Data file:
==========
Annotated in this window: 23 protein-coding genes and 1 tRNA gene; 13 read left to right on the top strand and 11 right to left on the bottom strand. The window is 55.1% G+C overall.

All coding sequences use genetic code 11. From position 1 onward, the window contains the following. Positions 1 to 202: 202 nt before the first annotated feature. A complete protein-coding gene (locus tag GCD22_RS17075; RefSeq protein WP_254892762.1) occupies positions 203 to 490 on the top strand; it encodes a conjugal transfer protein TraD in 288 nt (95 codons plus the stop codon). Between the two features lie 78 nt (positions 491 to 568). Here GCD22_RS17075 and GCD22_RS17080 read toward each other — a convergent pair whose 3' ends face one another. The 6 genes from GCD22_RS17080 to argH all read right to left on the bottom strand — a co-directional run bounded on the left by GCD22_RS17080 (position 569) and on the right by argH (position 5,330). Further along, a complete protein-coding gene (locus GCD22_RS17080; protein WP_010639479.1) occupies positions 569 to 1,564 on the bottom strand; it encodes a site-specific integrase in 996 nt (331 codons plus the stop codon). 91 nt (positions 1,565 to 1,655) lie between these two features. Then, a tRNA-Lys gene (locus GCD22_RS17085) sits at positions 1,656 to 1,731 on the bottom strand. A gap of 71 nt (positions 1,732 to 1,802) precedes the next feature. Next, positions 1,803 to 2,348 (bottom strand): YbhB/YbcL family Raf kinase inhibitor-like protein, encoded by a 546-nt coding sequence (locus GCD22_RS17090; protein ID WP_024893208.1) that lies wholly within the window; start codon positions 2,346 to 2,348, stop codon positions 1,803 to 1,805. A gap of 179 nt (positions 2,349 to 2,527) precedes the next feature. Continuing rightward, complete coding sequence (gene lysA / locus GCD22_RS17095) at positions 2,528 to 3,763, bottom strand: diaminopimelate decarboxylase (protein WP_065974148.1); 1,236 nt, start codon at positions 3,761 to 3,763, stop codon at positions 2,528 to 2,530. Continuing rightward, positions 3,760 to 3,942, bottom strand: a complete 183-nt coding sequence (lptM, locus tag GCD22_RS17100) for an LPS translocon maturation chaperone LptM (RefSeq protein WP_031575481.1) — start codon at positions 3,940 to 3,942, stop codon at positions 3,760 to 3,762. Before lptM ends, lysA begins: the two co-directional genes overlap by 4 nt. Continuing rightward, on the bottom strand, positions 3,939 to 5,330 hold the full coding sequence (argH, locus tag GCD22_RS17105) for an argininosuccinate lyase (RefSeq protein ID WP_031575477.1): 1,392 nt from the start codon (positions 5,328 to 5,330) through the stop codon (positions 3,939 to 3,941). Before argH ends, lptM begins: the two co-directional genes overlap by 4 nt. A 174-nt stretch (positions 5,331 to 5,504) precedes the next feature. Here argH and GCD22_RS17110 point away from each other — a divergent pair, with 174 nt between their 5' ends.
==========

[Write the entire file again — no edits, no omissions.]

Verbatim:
Annotated in this window: 23 protein-coding genes and 1 tRNA gene; 13 read left to right on the top strand and 11 right to left on the bottom strand. The window is 55.1% G+C overall.

All coding sequences use genetic code 11. From position 1 onward, the window contains the following. Positions 1 to 202: 202 nt before the first annotated feature. A complete protein-coding gene (locus tag GCD22_RS17075; RefSeq protein WP_254892762.1) occupies positions 203 to 490 on the top strand; it encodes a conjugal transfer protein TraD in 288 nt (95 codons plus the stop codon). Between the two features lie 78 nt (positions 491 to 568). Here GCD22_RS17075 and GCD22_RS17080 read toward each other — a convergent pair whose 3' ends face one another. The 6 genes from GCD22_RS17080 to argH all read right to left on the bottom strand — a co-directional run bounded on the left by GCD22_RS17080 (position 569) and on the right by argH (position 5,330). Further along, a complete protein-coding gene (locus GCD22_RS17080; protein WP_010639479.1) occupies positions 569 to 1,564 on the bottom strand; it encodes a site-specific integrase in 996 nt (331 codons plus the stop codon). 91 nt (positions 1,565 to 1,655) lie between these two features. Then, a tRNA-Lys gene (locus GCD22_RS17085) sits at positions 1,656 to 1,731 on the bottom strand. A gap of 71 nt (positions 1,732 to 1,802) precedes the next feature. Next, positions 1,803 to 2,348 (bottom strand): YbhB/YbcL family Raf kinase inhibitor-like protein, encoded by a 546-nt coding sequence (locus GCD22_RS17090; protein ID WP_024893208.1) that lies wholly within the window; start codon positions 2,346 to 2,348, stop codon positions 1,803 to 1,805. A gap of 179 nt (positions 2,349 to 2,527) precedes the next feature. Continuing rightward, complete coding sequence (gene lysA / locus GCD22_RS17095) at positions 2,528 to 3,763, bottom strand: diaminopimelate decarboxylase (protein WP_065974148.1); 1,236 nt, start codon at positions 3,761 to 3,763, stop codon at positions 2,528 to 2,530. Continuing rightward, positions 3,760 to 3,942, bottom strand: a complete 183-nt coding sequence (lptM, locus tag GCD22_RS17100) for an LPS translocon maturation chaperone LptM (RefSeq protein WP_031575481.1) — start codon at positions 3,940 to 3,942, stop codon at positions 3,760 to 3,762. Before lptM ends, lysA begins: the two co-directional genes overlap by 4 nt. Continuing rightward, on the bottom strand, positions 3,939 to 5,330 hold the full coding sequence (argH, locus tag GCD22_RS17105) for an argininosuccinate lyase (RefSeq protein ID WP_031575477.1): 1,392 nt from the start codon (positions 5,328 to 5,330) through the stop codon (positions 3,939 to 3,941). Before argH ends, lptM begins: the two co-directional genes overlap by 4 nt. A 174-nt stretch (positions 5,331 to 5,504) precedes the next feature. Here argH and GCD22_RS17110 point away from each other — a divergent pair, with 174 nt between their 5' ends.